The Long-Forgotten Mission: Impossible Video Games
The Mission: Impossible franchise is one of the most successful in film history. Over the past two decades and five films, the action-packed tales of Ethan Hunt and Co. have done big numbers at the box office, with the series grossing over $2.7 billion to date. With films that successful, it would only make sense for developers and publishers to try and bring the franchise into the medium of video games. Since the dawn of the franchise in 1996, there have been three Mission: Impossible games released, each with various states of tie-in to the films. And the one that started it all is…
Mission: Impossible (1998) - Nintendo 64, PlayStation
The first Mission: Impossible video game was originally intended to be released around the time of the first movie in 1996, but development issues led to it not being released until two years later. It’s originally-intended release date should give you a good idea about the game’s relation to the film. While certain elements and characters are changed, the basic premise of the game matches that of the film: Ethan Hunt being framed as a mole and having to go on the run and attempt to prove his innocence. The rest of the game’s story goes in its own direction, however.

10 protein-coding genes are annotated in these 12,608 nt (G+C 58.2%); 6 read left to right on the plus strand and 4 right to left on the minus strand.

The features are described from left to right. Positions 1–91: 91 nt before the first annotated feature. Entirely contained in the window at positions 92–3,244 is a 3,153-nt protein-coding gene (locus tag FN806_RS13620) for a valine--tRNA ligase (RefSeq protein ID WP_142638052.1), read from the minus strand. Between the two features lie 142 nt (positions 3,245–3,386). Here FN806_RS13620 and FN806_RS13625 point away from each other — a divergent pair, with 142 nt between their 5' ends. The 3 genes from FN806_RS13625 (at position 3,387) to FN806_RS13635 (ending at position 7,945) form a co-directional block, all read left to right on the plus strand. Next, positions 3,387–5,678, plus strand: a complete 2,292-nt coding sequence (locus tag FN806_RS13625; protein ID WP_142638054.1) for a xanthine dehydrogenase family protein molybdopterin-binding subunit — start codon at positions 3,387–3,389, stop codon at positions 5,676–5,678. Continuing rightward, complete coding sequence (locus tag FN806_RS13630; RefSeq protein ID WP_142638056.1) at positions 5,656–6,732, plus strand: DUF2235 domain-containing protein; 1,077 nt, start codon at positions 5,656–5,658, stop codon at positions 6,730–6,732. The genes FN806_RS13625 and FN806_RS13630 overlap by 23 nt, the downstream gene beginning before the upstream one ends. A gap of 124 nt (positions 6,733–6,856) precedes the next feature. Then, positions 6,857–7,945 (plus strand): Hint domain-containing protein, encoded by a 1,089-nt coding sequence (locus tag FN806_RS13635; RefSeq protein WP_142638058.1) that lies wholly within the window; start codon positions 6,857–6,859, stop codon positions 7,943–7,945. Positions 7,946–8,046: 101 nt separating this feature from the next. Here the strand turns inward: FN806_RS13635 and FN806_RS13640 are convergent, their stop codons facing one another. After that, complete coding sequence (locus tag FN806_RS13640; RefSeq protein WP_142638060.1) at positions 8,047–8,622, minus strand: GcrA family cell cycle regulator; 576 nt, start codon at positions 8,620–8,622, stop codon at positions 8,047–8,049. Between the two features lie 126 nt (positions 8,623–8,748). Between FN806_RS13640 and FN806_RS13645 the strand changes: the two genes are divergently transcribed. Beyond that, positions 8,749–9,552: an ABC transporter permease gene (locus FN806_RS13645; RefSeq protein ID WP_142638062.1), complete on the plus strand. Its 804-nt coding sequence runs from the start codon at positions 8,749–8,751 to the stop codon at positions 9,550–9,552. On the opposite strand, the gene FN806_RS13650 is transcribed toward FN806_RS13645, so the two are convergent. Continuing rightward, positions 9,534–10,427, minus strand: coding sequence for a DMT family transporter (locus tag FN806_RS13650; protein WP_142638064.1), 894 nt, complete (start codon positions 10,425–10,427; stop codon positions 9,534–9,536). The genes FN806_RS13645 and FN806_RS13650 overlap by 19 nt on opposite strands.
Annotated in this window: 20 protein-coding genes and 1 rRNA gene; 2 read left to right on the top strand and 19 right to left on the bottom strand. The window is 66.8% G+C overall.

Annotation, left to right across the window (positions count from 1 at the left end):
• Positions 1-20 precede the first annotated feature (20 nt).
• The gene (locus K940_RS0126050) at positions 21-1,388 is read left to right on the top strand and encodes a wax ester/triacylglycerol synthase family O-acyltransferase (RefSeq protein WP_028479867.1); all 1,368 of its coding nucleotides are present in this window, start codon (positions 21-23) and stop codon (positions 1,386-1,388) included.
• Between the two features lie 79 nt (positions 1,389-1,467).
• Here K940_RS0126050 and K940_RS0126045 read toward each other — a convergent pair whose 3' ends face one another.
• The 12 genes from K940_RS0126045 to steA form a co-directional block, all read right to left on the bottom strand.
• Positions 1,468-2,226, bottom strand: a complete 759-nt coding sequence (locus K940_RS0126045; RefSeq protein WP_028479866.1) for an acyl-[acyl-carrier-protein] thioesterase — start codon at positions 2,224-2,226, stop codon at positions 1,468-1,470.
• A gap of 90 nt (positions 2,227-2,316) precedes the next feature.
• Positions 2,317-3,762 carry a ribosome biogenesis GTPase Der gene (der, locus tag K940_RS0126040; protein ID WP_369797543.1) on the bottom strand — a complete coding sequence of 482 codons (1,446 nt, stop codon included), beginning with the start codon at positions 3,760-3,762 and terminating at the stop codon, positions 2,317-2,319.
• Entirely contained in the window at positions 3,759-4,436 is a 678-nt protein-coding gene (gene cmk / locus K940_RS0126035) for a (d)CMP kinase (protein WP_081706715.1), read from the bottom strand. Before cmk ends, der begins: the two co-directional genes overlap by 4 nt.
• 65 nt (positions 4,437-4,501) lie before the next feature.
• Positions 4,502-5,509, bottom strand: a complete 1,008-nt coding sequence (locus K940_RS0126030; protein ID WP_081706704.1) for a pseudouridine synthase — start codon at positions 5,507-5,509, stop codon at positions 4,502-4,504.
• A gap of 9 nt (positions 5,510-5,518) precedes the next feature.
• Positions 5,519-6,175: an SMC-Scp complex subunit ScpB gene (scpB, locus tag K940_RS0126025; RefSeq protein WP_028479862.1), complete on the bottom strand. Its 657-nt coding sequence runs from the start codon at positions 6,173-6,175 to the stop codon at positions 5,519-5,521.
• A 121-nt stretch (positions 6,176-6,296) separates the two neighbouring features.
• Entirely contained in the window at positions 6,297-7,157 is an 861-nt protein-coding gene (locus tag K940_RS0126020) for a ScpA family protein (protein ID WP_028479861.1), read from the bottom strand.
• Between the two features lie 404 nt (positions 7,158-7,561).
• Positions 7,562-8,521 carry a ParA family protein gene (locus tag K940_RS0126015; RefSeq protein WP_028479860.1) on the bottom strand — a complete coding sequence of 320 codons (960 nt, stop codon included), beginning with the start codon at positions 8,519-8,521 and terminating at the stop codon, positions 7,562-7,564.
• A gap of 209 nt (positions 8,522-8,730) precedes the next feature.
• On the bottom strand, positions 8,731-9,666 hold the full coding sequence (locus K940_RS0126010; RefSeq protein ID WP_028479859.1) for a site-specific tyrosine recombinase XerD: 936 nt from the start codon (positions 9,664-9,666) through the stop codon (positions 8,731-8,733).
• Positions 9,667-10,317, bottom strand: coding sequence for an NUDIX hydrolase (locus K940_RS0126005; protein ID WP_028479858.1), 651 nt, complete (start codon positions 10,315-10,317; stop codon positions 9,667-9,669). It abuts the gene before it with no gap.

Gameplay-wise, Mission: Impossible succeeds in some areas but fails in others. One of those failures is the trial-and-error style of gameplay. On the game’s minimap, you are shown the locations of your objectives, but it’s not always clear how those different objectives link together. Due to the unclear nature of some of those objectives, it can be quite easy to mess up at one of the steps needed to complete an objective. In some cases, this can make the rest of the mission unreachable, thus necessitating a restart because the game does not always give you an automatic game over when you lock the rest of the mission and also because there are no mid-mission checkpoints to reset to.
Ironically, the failure of the trial-and-error gameplay leads into a major success of the game, that being the immense satisfaction that comes from finally figuring out how the puzzle pieces fit together and completing your mission. In that sense, Mission: Impossible is, like many stealth games, a pseudo-puzzle game where success comes from solving problems or figuring out how to work around them. However, unlike most stealth games, Mission: Impossible doesn’t have much of an open-ended nature to it. There aren’t any alternate pathways or moments of emergent gameplay; every level has a specific, predetermined way to complete it and veering from that way often does more harm than good.